By John Colahan and Jonathan Parker
Within a short time of the appointment of Theresa May as UK Prime Minister, Mrs. May’s vision for corporate Britain is already becoming clear, and we expect a more interventionist approach to takeovers of strategically important UK businesses by foreign acquirors.
May has called for a “proper industrial strategy” capable of stepping in when British companies receive takeover bids from foreign predators. The rhetoric suggests a potential departure from prior administrations, and the government has said that it is currently reviewing foreign takeovers on a “case by case” basis.
The newly-redesigned Department for Business, Energy and Industrial Strategy (BEIS) already has momentum, taking public positions on potentially strategically sensitive mergers, for example, by giving its public seal of approval to the acquisition by Japan’s Softbank of FTSE 100 technology company Arm. The Japanese buyer took the unusual step of publicly pledging to maintain British jobs and technology after holding talks with the Prime Minister. Further, on 15 September 2016 the UK government announced, along with the approval of the new Hinkley Point C project, a review of the public interest regime in the Enterprise Act 2002 and the introduction of a cross-cutting national security requirement for continuing government approval of the ownership and control of critical infrastructure.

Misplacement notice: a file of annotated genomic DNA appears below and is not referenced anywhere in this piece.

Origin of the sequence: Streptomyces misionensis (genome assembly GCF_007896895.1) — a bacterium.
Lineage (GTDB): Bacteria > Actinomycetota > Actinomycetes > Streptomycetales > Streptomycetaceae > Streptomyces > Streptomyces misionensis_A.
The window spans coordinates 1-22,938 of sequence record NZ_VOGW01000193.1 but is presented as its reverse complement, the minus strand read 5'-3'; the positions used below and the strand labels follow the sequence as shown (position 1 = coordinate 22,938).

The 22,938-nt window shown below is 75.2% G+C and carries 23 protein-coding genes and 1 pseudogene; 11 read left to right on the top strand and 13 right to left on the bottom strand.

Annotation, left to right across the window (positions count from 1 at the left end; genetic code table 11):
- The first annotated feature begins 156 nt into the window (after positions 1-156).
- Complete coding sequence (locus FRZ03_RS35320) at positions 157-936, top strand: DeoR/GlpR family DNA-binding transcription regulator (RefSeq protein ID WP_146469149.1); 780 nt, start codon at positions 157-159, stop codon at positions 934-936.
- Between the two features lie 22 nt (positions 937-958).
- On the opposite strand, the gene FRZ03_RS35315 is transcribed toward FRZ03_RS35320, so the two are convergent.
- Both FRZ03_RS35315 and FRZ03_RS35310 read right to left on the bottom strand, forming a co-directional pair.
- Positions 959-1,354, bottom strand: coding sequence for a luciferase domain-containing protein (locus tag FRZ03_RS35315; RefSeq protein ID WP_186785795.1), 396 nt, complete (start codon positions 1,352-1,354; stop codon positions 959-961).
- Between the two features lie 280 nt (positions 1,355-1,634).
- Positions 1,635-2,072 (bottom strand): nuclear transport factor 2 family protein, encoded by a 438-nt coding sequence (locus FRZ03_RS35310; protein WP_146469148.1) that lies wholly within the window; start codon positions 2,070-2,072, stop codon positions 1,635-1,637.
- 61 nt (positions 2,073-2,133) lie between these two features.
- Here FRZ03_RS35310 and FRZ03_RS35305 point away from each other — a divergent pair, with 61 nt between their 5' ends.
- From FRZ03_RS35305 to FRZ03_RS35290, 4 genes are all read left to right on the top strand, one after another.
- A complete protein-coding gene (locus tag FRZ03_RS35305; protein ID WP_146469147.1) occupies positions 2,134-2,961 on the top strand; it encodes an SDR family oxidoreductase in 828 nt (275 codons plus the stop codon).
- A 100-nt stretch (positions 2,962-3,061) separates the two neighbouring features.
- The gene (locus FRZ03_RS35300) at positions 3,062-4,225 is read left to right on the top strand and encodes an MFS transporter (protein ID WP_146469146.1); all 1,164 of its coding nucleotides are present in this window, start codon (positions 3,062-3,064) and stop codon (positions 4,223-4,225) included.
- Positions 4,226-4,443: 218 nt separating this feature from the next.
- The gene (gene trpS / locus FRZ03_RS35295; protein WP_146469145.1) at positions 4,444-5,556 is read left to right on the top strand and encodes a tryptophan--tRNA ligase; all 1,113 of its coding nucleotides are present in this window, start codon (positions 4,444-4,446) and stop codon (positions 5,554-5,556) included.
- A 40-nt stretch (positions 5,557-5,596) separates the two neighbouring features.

The soft consultation seen recently is unlikely to be required for the majority of transactions and will likely make way for a more robust, and hopefully clear and simplified, framework in the coming months. Exactly what that framework might look like is to be confirmed. Determining which businesses are strategically important to the UK and which takeovers might, in a globalized market, require closer scrutiny will be challenging. A lengthy period of consultation by BEIS is expected before any changes in the takeovers regime are introduced or any new “industrial strategy” clearance requirements are announced.
There is an existing regime for government intervention on UK takeovers. Under the 2002 Enterprise Act, politicians have the power to regulate and potentially block acquisitions through a public interest test in key strategic sectors, such as media and defence or to preserve the stability of the financial system. The current public interest regime could be expanded to a degree. Yet the expected new set of rules could be much wider in scope, perhaps resembling clearance based regimes in the United States or Australia. In our view, recent government comments suggest that a regime closer to the US CFIUS or Australian Foreign Investment Review Board regimes is being considered by the UK government. Such a regime would give government more flexibility.
Deal making in Britain has typically been free from political interference. There are clear signs the new government will monitor deals more closely, but whether proactively or through some form of notification regime, and covering which companies and/or sectors, remains unclear. Whilst the threat of a new regime looms over strategically important UK M&A, it is likely that acquirors will be advised to take pre-emptive measures, such discussions with BEIS, to seek to reduce the level of government scrutiny after transaction announcement.
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